**From:** Bill Owsley (*[email protected]*)

**Date:** Fri Sep 01 2000 - 14:26:30 PDT

**Next message:**[email protected]: "RE: [SI-LIST] : "skin effect/depth calculation results""**Previous message:**C Deibele: "[SI-LIST] : "skin effect/depth calculation results""**In reply to:**C Deibele: "[SI-LIST] : "skin effect/depth calculation results""**Next in thread:**[email protected]: "RE: [SI-LIST] : "skin effect/depth calculation results""

and then someone will bring up the surface finish of the copper - how

smooth is it ? has it been 'rolled' or plated ?

This surface finish has an effect on loss, so I've heard...

At 02:34 PM 09/01/2000 +0200, C Deibele wrote:

*>Hi Everyone,
*

*>
*

*>Yesterday we discussed so many different parts of skin effect and copper
*

*>
*

*>losses. After reading so many good points brought up by everyone,
*

*>namely the
*

*>effect of the perimeter of the trace, as well as the characteristic
*

*>impedance of
*

*>the trace, I had really wanted to study the effects of increasing the
*

*>trace
*

*>width and the copper losses associated with increasing the trace width.
*

*>
*

*>As a background, remember that
*

*>
*

*>I(z)=Const/Zo exp^{-i Beta z}
*

*>
*

*>where Beta is the wavenumber...
*

*>Const is a constant
*

*>z is a position on the z axis
*

*>and Zo is the characteristic impedance.
*

*>
*

*>so dI/I = -dZo/Zo (for a given point in z)
*

*>
*

*>==>Increasing Zo decreases the current flowing on the conductor.
*

*>==>decreasing the current on the conductor decreases the copper losses
*

*>on the
*

*>conductor.
*

*>==>Increasing Zo means the trace width gets *smaller*
*

*>
*

*>So, the question I ask is: Which effect wins?
*

*>
*

*>There is no simple answer to this question because the characteristic
*

*>impedance
*

*>is not a simple linear function of geometry. Take for instance coax,
*

*>which is
*

*>one of the easiest geometries/topologies to study:
*

*>Zo=60 ln(b/a)
*

*>
*

*>If we restrict our attention to geometries where the frequency is high
*

*>enough
*

*>such that the skin depth, delta, is much greater than a
*

*>i.e. delta >>a, then quite simply,
*

*>
*

*>dZo/Zo=-da(r)/[a(r) ln (b/a(r))]
*

*>
*

*>so, inserting this relationship into the equation of I
*

*>
*

*>dI/I=-dZo/Zo=da(r)/[a(r) ln (b/a(r))]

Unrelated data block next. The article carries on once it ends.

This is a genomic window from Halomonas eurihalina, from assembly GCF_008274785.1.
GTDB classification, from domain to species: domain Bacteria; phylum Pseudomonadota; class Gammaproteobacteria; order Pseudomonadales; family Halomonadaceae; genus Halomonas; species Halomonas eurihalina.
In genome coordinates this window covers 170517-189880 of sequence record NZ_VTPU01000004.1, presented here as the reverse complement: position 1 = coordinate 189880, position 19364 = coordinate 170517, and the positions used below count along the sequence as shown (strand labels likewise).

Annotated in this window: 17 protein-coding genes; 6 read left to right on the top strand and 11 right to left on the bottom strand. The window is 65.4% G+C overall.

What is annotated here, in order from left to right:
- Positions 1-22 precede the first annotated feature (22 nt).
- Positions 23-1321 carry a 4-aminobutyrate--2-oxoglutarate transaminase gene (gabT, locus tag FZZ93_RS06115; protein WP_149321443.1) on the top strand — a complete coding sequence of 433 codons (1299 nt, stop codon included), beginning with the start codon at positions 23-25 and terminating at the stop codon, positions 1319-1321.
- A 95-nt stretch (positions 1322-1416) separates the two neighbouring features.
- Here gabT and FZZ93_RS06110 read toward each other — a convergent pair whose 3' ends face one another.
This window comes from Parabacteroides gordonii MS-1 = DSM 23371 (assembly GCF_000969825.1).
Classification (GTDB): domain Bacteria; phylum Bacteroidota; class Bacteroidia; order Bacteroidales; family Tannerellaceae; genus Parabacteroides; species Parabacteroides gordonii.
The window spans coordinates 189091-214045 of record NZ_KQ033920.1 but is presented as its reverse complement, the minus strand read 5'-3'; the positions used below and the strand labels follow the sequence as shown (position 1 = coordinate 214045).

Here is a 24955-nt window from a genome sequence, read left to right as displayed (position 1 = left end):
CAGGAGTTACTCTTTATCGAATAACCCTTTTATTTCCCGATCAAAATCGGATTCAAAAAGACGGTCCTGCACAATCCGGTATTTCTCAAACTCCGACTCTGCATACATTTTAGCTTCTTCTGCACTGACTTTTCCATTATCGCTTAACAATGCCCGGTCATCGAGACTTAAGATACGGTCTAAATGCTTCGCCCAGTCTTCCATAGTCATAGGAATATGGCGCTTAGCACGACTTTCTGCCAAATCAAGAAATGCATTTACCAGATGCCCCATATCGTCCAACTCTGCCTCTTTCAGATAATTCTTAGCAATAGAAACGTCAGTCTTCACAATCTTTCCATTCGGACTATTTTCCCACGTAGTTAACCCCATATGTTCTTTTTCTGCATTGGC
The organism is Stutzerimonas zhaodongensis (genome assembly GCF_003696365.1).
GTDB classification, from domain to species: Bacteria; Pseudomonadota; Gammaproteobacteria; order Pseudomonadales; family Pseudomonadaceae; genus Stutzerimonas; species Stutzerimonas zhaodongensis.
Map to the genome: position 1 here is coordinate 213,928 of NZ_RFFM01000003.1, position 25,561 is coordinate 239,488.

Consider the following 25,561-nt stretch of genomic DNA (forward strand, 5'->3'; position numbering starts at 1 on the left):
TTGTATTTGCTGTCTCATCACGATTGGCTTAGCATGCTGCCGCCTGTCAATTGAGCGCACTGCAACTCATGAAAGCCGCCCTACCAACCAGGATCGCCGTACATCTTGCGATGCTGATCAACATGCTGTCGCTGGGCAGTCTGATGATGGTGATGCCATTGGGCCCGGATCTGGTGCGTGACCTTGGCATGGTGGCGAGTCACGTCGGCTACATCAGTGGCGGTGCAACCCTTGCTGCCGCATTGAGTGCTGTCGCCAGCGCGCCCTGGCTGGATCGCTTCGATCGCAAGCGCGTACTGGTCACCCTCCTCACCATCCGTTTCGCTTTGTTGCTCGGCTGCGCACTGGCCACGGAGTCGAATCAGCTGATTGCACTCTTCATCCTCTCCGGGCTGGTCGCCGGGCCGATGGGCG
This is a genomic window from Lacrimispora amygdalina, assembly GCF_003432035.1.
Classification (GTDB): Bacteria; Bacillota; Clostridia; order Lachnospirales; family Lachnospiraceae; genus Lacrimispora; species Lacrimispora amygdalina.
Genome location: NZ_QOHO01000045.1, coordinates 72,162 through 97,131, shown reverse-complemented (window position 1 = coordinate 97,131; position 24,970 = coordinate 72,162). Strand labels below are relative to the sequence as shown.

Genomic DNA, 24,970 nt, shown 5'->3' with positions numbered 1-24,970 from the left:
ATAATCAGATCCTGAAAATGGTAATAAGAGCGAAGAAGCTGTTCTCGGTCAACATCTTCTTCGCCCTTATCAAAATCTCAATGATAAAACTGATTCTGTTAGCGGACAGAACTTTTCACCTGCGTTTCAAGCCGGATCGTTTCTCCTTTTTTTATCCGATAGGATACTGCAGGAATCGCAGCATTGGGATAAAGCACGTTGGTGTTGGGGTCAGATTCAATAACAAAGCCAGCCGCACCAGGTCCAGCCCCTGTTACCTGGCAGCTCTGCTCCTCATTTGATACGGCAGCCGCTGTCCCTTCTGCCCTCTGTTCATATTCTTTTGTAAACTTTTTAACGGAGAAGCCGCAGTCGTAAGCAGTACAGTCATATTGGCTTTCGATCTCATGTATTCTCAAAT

*

*>
*

*>the denominator clearly shows that there is not a nice linear
*

*>relationship. Now stripline is also nonlinear....So, this says that
*

*>there is probably NEVER a nice and easy rule to decide whether making a
*

*>trace wider, or thicker will reduce copper losses.
*

*>
*

*>so, the change in the characteristic impedance is not something simple
*

*>to
*

*>describe -- namely there are regimes where a simple change in radius may
*

*>be
*

*>easily described by the inverse nature, other regimes where the
*

*>logarithmic
*

*>properties are dominated...and a regime where the mix is the important
*

*>property.
*

*>
*

*>So, I attempted to study one simple property. I used Ensemble v. 7 and
*

*>simulated a simple stripline geometry. copper upper conductor, copper
*

*>lower
*

*>conductor, copper trace, and perfect vacuum in the middle (We were
*

*>restricting
*

*>our discussions to copper loss...*NOT* dielectric loss)
*

*>
*

*>So, the results were fairly convincing, for a stackup as follows
*

*>
*

*>copper ground
*

*>50 mil vacuum
*

*>copper trace
*

*>50 mil vacuum
*

*>copper ground
*

*>
*

*>All the traces were simulated were 1800 mils long
*

*>The reflection data was nearly identical (on the order of 0.005%) ...so
*

*>I won't
*

*>post it....
*

*>trace at 140 mils http://www.geocities.com/simulations00/140.jpg
*

*>trace at 130 mils http://www.geocities.com/simulations00/130.jpg
*

*>
*

*>and examine the following:
*

*>
*

*>trace at 14 mils http://www.geocities.com/simulations00/14.jpg
*

*>trace at 13 mils http://www.geocities.com/simulations00/13.jpg
*

*>
*

*>These two sets of results clearly show that there is a discrepancy based
*

*>on the distributed nature of the transmission line circuit.
*

*>
*

*>So, the first set shows that a wider trace has less loss.
*

*>the second set shows that the skinnier trace has less loss.
*

*>
*

*>I do not want to get into any argument about semantics about the English
*

*>of the problem. This is to say, skin effect, or skin depth.
*

*>
*

*>Craig Deibele
*

*>
*

*>
*

*>
*

*>**** To unsubscribe from si-list or si-list-digest: send e-mail to
*

*>[email protected] In the BODY of message put: UNSUBSCRIBE
*

*>si-list or UNSUBSCRIBE si-list-digest, for more help, put HELP.
*

*>si-list archives are accessible at http://www.qsl.net/wb6tpu
*

*>****
*

----------------------------

Bill Owsley, [email protected]

919) 392-8341

TMBU Compliance

Cisco Systems

7025 Kit Creek Road

POB 14987

RTP. NC. 27709

**** To unsubscribe from si-list or si-list-digest: send e-mail to

[email protected] In the BODY of message put: UNSUBSCRIBE

si-list or UNSUBSCRIBE si-list-digest, for more help, put HELP.

si-list archives are accessible at http://www.qsl.net/wb6tpu

****

**Next message:**[email protected]: "RE: [SI-LIST] : "skin effect/depth calculation results""**Previous message:**C Deibele: "[SI-LIST] : "skin effect/depth calculation results""**In reply to:**C Deibele: "[SI-LIST] : "skin effect/depth calculation results""**Next in thread:**[email protected]: "RE: [SI-LIST] : "skin effect/depth calculation results""

*
This archive was generated by hypermail 2b29
: Tue May 08 2001 - 14:29:25 PDT
*